Migrants and refugees volunteering to connect – study
Australia’s refugee and migrant communities are embracing volunteering as a way to combat feelings of isolation, despite many organisations lacking the resources to offer suitable training and support, new research shows.
A survey by the Settlement Council of Australia (SCoA) and Volunteering Australia found 65 per cent of new arrivals to Australia engaged in volunteering within 18 months of entering the country.
This compares to 31 per cent of Australians overall who volunteer, according to the Australian Bureau of Statistics.
The report said the high level of volunteering in migrant communities reflected a desire for new arrivals to contribute to society, make friends, improve their English or gain local work experience.
“There are many factors that motivate migrants to volunteer,” said SCoA CEO Tammy Wolffs.
“Importantly, many migrants recognise how volunteering can help their future employment prospects and reduce their feelings of isolation,” she said.
The survey – taken from those involved in the settlement sector – found that migrants using these services enjoyed being supported by volunteers who have been through the service themselves.
But the report said that more support was needed to engage volunteers from diverse backgrounds.
Out-of-pocket expenses were identified as a barrier to volunteering for people from a migrant or refugee background, with 53 per cent of organisations reporting they did not reimburse their volunteers for general expenses incurred while volunteering.
Additionally, 88 per cent of respondents said they wanted greater support through funding, culturally appropriate training programs, new partnerships and resource sharing.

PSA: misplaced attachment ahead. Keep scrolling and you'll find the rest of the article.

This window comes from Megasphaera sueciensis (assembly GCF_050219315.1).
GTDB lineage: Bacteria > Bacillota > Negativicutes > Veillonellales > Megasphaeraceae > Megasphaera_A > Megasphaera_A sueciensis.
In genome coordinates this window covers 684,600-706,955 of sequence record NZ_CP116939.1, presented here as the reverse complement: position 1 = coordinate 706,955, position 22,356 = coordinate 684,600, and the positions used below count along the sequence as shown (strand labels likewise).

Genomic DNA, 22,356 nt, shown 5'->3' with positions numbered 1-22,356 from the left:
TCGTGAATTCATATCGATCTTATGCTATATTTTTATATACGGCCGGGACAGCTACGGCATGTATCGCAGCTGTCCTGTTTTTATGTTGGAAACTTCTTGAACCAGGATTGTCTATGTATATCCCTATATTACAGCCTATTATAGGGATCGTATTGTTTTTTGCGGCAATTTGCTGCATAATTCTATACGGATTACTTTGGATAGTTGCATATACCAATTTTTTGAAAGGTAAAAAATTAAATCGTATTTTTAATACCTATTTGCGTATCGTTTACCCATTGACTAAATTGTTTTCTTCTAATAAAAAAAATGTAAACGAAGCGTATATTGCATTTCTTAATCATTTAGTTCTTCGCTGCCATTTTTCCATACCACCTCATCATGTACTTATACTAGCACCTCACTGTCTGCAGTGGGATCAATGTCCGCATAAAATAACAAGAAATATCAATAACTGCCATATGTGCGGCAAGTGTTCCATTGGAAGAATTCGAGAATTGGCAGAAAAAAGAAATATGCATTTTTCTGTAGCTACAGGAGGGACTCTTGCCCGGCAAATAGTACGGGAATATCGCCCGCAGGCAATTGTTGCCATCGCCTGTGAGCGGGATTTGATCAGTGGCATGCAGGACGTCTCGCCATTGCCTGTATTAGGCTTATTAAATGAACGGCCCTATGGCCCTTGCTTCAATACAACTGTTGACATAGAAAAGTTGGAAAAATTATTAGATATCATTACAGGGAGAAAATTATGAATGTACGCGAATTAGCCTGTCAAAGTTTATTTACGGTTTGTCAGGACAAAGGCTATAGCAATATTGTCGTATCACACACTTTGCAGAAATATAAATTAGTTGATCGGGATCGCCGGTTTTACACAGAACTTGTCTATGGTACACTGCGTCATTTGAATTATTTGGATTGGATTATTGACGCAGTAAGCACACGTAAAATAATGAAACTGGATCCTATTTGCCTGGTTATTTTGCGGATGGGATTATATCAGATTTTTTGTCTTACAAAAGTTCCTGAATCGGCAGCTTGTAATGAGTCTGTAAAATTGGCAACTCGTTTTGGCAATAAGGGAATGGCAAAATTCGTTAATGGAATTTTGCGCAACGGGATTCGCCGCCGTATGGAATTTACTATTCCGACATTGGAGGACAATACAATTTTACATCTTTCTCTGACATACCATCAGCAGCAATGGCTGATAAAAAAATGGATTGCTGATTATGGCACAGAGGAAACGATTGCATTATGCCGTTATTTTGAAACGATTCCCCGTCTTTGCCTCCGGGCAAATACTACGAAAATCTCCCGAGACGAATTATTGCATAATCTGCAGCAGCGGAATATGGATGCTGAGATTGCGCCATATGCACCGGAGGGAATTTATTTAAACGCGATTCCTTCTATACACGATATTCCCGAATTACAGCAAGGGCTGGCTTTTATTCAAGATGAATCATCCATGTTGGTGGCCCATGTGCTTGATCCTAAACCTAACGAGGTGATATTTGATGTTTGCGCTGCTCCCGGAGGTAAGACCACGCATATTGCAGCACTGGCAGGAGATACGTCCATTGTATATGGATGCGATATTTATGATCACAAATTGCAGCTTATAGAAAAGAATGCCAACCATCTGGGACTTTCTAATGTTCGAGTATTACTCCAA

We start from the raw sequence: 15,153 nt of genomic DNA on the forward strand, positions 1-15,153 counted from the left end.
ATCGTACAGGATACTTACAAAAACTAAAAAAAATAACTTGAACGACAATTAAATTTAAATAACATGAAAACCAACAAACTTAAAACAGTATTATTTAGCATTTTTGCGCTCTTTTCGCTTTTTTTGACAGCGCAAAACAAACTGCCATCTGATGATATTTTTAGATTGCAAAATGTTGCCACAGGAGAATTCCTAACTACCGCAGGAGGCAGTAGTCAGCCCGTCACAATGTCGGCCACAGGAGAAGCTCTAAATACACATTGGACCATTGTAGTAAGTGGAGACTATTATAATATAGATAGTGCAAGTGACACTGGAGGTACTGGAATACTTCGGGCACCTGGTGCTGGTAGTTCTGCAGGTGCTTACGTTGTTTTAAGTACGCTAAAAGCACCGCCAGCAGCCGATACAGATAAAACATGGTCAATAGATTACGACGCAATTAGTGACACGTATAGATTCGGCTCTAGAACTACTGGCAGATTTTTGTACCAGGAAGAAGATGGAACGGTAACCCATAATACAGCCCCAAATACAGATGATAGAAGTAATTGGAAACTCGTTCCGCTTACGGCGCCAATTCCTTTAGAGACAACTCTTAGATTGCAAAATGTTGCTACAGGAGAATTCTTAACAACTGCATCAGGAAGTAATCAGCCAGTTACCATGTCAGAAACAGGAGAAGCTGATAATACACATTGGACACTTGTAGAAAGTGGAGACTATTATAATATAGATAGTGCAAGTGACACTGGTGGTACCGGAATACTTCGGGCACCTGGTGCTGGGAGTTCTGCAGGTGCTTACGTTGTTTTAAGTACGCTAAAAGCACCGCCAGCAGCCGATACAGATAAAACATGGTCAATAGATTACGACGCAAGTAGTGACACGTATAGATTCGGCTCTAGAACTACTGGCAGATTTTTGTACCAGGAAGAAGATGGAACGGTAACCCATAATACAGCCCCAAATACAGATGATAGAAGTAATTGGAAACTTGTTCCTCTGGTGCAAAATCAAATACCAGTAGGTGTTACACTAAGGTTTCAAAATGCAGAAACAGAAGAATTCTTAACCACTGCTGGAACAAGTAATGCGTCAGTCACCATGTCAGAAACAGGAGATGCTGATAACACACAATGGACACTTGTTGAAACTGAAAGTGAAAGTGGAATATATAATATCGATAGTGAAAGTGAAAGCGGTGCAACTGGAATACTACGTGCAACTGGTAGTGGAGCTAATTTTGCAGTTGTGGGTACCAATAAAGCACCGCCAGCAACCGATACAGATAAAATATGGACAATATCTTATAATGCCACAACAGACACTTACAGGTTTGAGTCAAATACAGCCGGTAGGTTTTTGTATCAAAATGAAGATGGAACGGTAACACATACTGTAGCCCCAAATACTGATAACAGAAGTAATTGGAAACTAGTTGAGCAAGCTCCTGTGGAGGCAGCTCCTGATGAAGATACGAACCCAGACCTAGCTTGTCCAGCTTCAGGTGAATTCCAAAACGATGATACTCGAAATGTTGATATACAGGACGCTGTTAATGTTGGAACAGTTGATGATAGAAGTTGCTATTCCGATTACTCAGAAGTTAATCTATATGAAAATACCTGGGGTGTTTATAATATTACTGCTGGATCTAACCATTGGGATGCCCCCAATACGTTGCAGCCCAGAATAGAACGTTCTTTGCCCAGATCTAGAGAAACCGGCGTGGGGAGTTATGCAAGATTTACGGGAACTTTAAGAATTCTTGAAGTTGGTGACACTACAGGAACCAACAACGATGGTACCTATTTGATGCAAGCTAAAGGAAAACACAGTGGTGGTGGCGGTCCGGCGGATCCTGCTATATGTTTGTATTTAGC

Syrian refugee Tamer Antakly is volunteering to help other refugees as he studies to resume his medical career in Australia.
The medico was working in Saudi Arabia when conflict broke out in his homeland making it impossible for him to return to his home in Aleppo.
His family joined him in Saudi Arabia but as Christians, the cultural environment there was compromising his two daughters’ futures.
In 2015 he was granted a humanitarian visa to come to Australia and he has since been studying language and clinical courses to qualify to work as a doctor here.
At the same time, he has been volunteering with refugee and migrant settlement agency AMES Australia at Footscray.
“My work with AMES is to help people from similar backgrounds to my own to settle here,” said Mr Antakly, of Keilor Downs.
“I think I can be useful to people who are newly arrived as I speak both English and Arabic and I have gained some knowledge about life in Australia which I can pass on to them,” he said.
Mr Antakly helps refugees find appropriate housing and helps guide them through the tenancy process.
“Real estate is very different in the Middle East and many newly arrived people here do not understand how it works,” he said.
Mr Antakly, who was acknowledged at a recent AMES Australia volunteer week event, says that volunteering gives him benefit also.
“As well as a feeling of satisfaction in contributing to this country – which has given my family safety – I have learned a lot though volunteering; it has introduced me to life in Australia and helped me to understand how things work here,” he said.
“It’s also a good opportunity to meet people and develop networks here in Australia,” said Mr Tamer, who lives in Melbourne’s north.